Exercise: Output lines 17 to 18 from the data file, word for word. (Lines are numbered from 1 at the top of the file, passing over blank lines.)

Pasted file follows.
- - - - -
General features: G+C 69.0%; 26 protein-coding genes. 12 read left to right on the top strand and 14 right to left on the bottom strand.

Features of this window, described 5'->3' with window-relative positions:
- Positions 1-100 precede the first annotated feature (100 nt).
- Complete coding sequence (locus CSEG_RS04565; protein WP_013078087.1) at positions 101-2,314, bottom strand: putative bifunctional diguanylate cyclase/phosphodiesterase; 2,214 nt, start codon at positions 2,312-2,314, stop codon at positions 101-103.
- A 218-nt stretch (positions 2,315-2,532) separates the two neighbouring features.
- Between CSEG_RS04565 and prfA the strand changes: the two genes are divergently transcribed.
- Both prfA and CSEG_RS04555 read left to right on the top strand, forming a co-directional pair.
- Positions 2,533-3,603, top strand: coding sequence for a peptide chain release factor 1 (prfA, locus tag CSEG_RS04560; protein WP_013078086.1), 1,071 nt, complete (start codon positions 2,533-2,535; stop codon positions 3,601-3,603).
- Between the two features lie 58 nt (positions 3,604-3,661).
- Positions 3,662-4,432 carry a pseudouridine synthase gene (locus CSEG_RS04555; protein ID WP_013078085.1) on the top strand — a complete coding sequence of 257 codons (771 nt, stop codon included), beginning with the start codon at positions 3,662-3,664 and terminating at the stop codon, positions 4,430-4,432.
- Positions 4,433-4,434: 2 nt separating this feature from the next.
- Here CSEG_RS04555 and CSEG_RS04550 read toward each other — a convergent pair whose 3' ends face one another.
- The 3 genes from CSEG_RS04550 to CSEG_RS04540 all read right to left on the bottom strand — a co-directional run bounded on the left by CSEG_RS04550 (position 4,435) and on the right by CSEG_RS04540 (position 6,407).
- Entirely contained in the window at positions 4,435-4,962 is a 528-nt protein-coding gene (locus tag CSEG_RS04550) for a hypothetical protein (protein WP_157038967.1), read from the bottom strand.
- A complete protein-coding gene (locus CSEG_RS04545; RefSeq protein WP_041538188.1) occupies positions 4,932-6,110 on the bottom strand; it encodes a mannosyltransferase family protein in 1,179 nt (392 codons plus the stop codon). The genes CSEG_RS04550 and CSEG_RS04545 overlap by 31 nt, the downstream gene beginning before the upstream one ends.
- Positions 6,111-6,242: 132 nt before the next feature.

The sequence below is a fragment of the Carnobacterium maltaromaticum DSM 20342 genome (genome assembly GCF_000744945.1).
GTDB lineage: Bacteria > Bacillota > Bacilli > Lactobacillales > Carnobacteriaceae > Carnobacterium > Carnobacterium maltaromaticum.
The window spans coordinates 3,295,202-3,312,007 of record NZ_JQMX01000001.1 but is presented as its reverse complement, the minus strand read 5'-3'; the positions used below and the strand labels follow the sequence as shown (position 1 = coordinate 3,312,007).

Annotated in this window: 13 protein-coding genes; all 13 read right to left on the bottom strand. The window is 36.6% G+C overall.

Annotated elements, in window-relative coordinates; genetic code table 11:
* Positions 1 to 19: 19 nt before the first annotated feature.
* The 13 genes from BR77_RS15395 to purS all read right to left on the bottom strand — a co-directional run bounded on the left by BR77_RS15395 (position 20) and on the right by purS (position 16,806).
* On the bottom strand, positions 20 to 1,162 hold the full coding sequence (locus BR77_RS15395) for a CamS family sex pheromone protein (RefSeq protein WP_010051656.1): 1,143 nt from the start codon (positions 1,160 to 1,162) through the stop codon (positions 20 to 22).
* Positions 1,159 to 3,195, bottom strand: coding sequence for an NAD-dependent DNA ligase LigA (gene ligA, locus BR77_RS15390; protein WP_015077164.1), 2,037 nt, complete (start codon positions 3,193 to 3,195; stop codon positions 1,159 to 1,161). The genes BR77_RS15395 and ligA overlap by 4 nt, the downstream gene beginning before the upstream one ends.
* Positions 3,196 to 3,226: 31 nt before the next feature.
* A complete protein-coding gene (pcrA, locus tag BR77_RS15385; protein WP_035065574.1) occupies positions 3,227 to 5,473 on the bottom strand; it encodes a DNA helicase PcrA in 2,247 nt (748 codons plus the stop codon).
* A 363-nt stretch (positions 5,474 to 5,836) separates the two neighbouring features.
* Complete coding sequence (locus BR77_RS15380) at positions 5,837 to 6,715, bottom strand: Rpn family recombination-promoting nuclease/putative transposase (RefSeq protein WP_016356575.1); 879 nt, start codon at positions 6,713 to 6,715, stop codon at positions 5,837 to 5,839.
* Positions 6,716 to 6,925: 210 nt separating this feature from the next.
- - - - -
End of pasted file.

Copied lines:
The sequence below is a fragment of the Carnobacterium maltaromaticum DSM 20342 genome (genome assembly GCF_000744945.1).
GTDB lineage: Bacteria > Bacillota > Bacilli > Lactobacillales > Carnobacteriaceae > Carnobacterium > Carnobacterium maltaromaticum.